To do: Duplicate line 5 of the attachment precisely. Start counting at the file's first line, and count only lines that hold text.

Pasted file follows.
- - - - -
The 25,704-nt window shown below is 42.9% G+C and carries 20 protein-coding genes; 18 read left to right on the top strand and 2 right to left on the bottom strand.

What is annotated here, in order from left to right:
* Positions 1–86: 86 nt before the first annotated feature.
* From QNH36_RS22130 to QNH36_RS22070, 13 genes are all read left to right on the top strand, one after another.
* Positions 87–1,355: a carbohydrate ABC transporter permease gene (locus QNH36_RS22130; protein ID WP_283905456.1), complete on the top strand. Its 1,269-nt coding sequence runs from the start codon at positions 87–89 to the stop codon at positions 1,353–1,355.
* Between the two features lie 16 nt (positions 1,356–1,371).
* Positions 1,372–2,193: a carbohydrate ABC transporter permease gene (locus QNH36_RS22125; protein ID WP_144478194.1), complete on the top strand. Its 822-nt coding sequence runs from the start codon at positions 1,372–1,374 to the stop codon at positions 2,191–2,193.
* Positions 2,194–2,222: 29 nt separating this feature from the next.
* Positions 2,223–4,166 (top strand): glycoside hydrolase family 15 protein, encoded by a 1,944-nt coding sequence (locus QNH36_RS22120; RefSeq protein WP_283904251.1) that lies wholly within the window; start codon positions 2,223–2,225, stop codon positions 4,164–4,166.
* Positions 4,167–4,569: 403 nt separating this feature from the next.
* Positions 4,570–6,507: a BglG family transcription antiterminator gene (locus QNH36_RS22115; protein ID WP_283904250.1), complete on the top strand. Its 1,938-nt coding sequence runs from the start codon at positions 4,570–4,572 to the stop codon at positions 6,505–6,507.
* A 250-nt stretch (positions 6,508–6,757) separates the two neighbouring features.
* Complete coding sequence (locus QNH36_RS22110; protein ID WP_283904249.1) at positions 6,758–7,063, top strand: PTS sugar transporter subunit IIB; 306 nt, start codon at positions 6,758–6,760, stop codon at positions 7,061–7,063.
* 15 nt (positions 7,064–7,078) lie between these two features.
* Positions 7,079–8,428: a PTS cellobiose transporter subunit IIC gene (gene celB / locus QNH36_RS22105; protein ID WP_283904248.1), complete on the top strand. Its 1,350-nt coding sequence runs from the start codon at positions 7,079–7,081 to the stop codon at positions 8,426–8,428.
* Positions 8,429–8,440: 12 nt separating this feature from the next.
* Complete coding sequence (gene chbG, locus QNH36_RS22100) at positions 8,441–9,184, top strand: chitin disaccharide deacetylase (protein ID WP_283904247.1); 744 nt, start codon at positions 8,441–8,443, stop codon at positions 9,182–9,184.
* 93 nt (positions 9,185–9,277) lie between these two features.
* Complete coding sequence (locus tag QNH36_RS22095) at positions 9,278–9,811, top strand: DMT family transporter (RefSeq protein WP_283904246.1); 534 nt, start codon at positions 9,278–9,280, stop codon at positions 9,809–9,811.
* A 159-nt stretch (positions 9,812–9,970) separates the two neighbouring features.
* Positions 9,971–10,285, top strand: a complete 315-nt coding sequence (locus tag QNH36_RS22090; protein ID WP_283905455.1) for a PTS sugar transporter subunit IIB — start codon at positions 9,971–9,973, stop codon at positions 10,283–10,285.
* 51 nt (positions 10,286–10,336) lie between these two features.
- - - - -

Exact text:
* Positions 87–1,355: a carbohydrate ABC transporter permease gene (locus QNH36_RS22130; protein ID WP_283905456.1), complete on the top strand. Its 1,269-nt coding sequence runs from the start codon at positions 87–89 to the stop codon at positions 1,353–1,355.